News Video | Policy | GPs | Hospitals | Medical | Mental Health | Welfare | Search


Pacific Celebrates World Sight Day

Pacific Celebrates World Sight Day

The Fred Hollows Foundation (NZ) is celebrating today’s World Sight Day [eds: Thursday 9 Oct] around the Pacific. In conjunction with its partners in Vanuatu, Fiji, Papua New Guinea, Samoa and Tonga, local festivities will draw attention to the need to reduce the amount of preventable blindness in the Pacific.

World Sight Day is marked annually as an opportunity to remind governments and the public that preventing loss of sight is more cost effective and humane than rehabilitating the blind. As part of the day’s activities around the Pacific there will be free vision testing in local markets, as well as the Members of Parliament signing declarations of support for national eye care programmes.

In Vanuatu the Minister of Health is signing his commitment to the extension of the National Eye Care Program that The Fred Hollows Foundation has developed. This programme, now in its third year, has already resulted in nine eye care nurses and one doctor being trained in that country, as well as a new eye clinic having been built and equipped in the northern more populous island of Santo.

In Fiji and Tonga, the Prime Ministers and Directors of Health are both signing declarations of support to eliminate unnecessary blindness in those countries. The Foundation is a major supporter and funder of the development of national eye programmes right throughout the Pacific. These programmes focus on training doctors and nurses and building eye clinics so access to eye care becomes less problematic.

The Fred Hollows Foundation is a task force member of Vision 2020, a global WHO led campaign which is also launching a “Tool Kit” CD ROM on World Sight Day. The tool kit provides a step by step approach to developing local strategies which will help eradicate 80 per cent of blindness.

Governments around the world have this year shown their support for blindness prevention activities by unanimously voting in support of a Resolution at the 56th World Health Assembly in May 2003. The Resolution urges all Governments to develop, implement and evaluate Vision 2020 National Prevention of Blindness Plans, with a view to implementing them by 2007. In response to the acceptance of the Resolution, Vision 2020 has developed the ‘Tool Kit’ which provides guidance and support for Governments and health professions at all stages of development.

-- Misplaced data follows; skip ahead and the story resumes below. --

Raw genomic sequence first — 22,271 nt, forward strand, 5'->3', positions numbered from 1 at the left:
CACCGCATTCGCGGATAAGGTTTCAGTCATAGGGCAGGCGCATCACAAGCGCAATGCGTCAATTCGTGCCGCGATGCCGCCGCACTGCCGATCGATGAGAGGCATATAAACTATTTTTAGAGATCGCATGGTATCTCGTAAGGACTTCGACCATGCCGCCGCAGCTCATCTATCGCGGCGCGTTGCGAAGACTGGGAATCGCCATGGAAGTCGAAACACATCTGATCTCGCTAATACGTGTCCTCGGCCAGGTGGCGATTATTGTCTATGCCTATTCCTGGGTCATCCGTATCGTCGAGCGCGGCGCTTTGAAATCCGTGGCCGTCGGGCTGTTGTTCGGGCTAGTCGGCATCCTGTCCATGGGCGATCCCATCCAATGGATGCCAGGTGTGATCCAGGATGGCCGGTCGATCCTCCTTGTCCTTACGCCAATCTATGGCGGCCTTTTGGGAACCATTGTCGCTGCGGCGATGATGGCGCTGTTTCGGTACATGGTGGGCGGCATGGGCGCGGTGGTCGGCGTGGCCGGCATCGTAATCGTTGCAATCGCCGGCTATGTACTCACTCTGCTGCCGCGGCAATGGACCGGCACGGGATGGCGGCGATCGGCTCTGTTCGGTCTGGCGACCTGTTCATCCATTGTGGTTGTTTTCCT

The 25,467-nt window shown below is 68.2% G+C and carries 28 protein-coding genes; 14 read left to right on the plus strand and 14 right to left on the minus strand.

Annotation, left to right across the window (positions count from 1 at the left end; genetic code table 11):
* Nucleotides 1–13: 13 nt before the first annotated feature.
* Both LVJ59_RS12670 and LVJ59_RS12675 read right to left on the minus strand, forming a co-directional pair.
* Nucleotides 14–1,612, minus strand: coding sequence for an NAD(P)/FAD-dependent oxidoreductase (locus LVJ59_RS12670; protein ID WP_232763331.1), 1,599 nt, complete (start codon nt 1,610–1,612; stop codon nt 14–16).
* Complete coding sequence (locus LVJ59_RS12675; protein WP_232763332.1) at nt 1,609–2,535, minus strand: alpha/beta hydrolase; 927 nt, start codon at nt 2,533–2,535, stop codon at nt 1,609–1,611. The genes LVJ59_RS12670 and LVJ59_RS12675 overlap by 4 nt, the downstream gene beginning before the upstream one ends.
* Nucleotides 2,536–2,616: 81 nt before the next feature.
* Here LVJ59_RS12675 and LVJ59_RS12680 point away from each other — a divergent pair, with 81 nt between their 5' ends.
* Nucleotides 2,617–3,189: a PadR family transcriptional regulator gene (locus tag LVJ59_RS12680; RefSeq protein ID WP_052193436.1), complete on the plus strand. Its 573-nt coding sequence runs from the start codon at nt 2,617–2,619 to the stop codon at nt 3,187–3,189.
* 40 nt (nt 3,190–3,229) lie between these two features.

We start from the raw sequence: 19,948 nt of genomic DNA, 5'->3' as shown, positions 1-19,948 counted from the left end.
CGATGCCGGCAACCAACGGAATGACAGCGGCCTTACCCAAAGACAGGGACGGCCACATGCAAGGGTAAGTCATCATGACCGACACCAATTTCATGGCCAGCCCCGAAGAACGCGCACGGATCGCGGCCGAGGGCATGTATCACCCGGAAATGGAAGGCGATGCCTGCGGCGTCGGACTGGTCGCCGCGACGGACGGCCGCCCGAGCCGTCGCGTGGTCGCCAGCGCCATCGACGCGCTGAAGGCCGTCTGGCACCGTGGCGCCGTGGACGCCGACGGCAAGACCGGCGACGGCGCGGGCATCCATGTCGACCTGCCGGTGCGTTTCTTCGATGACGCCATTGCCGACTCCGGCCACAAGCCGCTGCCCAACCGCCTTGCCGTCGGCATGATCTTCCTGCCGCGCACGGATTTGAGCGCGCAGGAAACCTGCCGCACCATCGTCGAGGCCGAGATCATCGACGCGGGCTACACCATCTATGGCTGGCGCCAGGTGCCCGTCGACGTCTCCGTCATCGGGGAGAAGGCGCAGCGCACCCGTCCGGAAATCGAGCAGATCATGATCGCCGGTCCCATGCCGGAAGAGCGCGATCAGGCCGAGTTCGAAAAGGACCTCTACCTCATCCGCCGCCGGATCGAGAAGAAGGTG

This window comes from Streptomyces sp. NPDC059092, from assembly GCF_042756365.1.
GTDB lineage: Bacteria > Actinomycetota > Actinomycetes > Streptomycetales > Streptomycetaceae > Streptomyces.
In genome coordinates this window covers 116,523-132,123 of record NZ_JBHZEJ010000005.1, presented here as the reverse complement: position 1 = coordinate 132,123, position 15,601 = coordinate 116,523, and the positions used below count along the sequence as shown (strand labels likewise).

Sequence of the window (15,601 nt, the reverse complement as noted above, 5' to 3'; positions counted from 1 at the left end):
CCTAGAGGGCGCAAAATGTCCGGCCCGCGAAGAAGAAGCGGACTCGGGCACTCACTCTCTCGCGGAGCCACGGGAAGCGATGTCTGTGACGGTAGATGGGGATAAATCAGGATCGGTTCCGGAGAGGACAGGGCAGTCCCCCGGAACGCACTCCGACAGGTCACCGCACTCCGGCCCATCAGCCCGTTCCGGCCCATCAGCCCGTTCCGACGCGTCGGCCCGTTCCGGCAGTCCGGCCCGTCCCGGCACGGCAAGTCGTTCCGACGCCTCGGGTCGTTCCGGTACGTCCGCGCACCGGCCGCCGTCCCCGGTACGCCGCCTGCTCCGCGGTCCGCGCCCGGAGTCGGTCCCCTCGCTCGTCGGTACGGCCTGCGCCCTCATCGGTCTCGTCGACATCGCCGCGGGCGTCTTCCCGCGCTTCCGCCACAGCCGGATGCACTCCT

Dr Lee, Director General, World Health Organization (WHO) and Hannah Faal, President of the International Agency for the Prevention of Blindness (IAPB) stated that the successful implementation of country and district level Vision 2020 action plans will prevent millions of men, women and children from going blind, avoiding unnecessary suffering and saving billions in lost productivity by the year 2020.

The successful implementation of national blindness prevention initiatives will result in a minimum saving of US$102 billion in lost productivity by the year 2020.1

© Scoop Media

Culture Headlines | Health Headlines | Education Headlines


Joseph Cederwall Review: NZSO Plays Zappa

The first of the NZSO’s Shed Series concerts at the more informal and intimate space of Wellington's Shed 6 last Friday night featured music composed by, or with a connection to Frank Zappa. Zappa, a psychedelic rock legend, activist and popular culture figure and all round colourful character, was an excellent choice for the concert’s theme of innovation. More>>

Let The Games Begin: PM Sends Best Wishes To Athletes

Prime Minister Jacinda Ardern has sent her warm wishes to the New Zealand athletes preparing for the opening of the Commonwealth Games on Australia’s Gold Coast... More>>


Scoop Review of Books: Martin Edmonds' The Expatriates

This book is an extension of, and tribute to, the life’s work of James McNeish. Without sacrificing any degree of authorial independence, the result is gracefully written, handsomely produced, and likely to propagate many further works of its kind. More>>

Max Rashbrooke Review: The King's Singers and Voices New Zealand

To be good at one thing is impressive; to be so versatile across a range of genres is truly exceptional. More>>

Joe Cederwall Review: WOMAD 2018 - Harmony of Difference (part 1)

A friend described WOMAD as his “favourite white middle class celebration of diversity.” There is certainly an echo of truth to this as the crowd is still largely white and middle class, but this WOMAD for me represented that a better world is possible ... More>>

Harmony of Difference (part 2)

Top international world music artists seldom make it down to this neck of the woods, so for those of us into this sort of thing WOMAD is certainly a welcome addition to the cultural calendar. Now it is a case of waiting and looking forward to seeing what they manage to conjure up for next year. More>>

Howard Davis Review: A Bigger Splash - Te Papa Celebrates Twenty Years

Considering the available resources, this is a decidedly hit-and-miss affair, mainly due to some highly questionable curatorial decisions. In their overweening wish to "push boundaries," Charlotte Davy and Megan Tamati-Quennell have made a number of serious miscalculations by ignoring a basic rule - keep it simple. More>>



  • Wellington
  • Christchurch
  • Auckland